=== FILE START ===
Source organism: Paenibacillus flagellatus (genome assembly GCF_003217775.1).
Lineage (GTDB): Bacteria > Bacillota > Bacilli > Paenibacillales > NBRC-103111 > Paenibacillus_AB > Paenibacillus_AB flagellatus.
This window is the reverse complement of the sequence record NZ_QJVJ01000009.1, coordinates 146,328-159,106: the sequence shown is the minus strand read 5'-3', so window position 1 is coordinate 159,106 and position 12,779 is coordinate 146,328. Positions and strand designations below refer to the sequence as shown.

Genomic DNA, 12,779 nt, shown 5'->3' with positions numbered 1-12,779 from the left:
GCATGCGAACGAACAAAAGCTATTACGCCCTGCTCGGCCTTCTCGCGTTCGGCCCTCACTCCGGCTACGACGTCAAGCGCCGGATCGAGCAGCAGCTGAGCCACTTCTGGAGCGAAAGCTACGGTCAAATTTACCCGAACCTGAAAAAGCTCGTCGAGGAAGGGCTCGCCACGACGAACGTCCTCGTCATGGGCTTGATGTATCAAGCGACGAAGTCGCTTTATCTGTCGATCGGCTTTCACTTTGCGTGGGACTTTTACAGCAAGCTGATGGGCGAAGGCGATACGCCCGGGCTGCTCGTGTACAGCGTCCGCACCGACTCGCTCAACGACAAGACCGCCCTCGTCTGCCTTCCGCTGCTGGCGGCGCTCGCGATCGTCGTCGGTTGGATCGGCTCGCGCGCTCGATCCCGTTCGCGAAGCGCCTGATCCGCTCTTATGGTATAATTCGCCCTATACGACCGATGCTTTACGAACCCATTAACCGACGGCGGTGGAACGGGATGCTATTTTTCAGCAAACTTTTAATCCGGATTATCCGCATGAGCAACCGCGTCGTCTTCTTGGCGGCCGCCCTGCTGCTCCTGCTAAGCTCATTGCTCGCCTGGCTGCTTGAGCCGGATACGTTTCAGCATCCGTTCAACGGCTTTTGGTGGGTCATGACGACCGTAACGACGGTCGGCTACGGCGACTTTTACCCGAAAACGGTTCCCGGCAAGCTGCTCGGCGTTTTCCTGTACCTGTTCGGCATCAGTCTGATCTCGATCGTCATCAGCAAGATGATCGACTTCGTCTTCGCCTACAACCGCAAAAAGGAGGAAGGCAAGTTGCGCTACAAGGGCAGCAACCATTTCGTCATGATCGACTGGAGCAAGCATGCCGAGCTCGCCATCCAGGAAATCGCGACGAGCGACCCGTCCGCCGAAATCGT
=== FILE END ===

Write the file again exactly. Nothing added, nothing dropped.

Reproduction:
Source organism: Paenibacillus flagellatus (genome assembly GCF_003217775.1).
Lineage (GTDB): Bacteria > Bacillota > Bacilli > Paenibacillales > NBRC-103111 > Paenibacillus_AB > Paenibacillus_AB flagellatus.
This window is the reverse complement of the sequence record NZ_QJVJ01000009.1, coordinates 146,328-159,106: the sequence shown is the minus strand read 5'-3', so window position 1 is coordinate 159,106 and position 12,779 is coordinate 146,328. Positions and strand designations below refer to the sequence as shown.

Genomic DNA, 12,779 nt, shown 5'->3' with positions numbered 1-12,779 from the left:
GCATGCGAACGAACAAAAGCTATTACGCCCTGCTCGGCCTTCTCGCGTTCGGCCCTCACTCCGGCTACGACGTCAAGCGCCGGATCGAGCAGCAGCTGAGCCACTTCTGGAGCGAAAGCTACGGTCAAATTTACCCGAACCTGAAAAAGCTCGTCGAGGAAGGGCTCGCCACGACGAACGTCCTCGTCATGGGCTTGATGTATCAAGCGACGAAGTCGCTTTATCTGTCGATCGGCTTTCACTTTGCGTGGGACTTTTACAGCAAGCTGATGGGCGAAGGCGATACGCCCGGGCTGCTCGTGTACAGCGTCCGCACCGACTCGCTCAACGACAAGACCGCCCTCGTCTGCCTTCCGCTGCTGGCGGCGCTCGCGATCGTCGTCGGTTGGATCGGCTCGCGCGCTCGATCCCGTTCGCGAAGCGCCTGATCCGCTCTTATGGTATAATTCGCCCTATACGACCGATGCTTTACGAACCCATTAACCGACGGCGGTGGAACGGGATGCTATTTTTCAGCAAACTTTTAATCCGGATTATCCGCATGAGCAACCGCGTCGTCTTCTTGGCGGCCGCCCTGCTGCTCCTGCTAAGCTCATTGCTCGCCTGGCTGCTTGAGCCGGATACGTTTCAGCATCCGTTCAACGGCTTTTGGTGGGTCATGACGACCGTAACGACGGTCGGCTACGGCGACTTTTACCCGAAAACGGTTCCCGGCAAGCTGCTCGGCGTTTTCCTGTACCTGTTCGGCATCAGTCTGATCTCGATCGTCATCAGCAAGATGATCGACTTCGTCTTCGCCTACAACCGCAAAAAGGAGGAAGGCAAGTTGCGCTACAAGGGCAGCAACCATTTCGTCATGATCGACTGGAGCAAGCATGCCGAGCTCGCCATCCAGGAAATCGCGACGAGCGACCCGTCCGCCGAAATCGT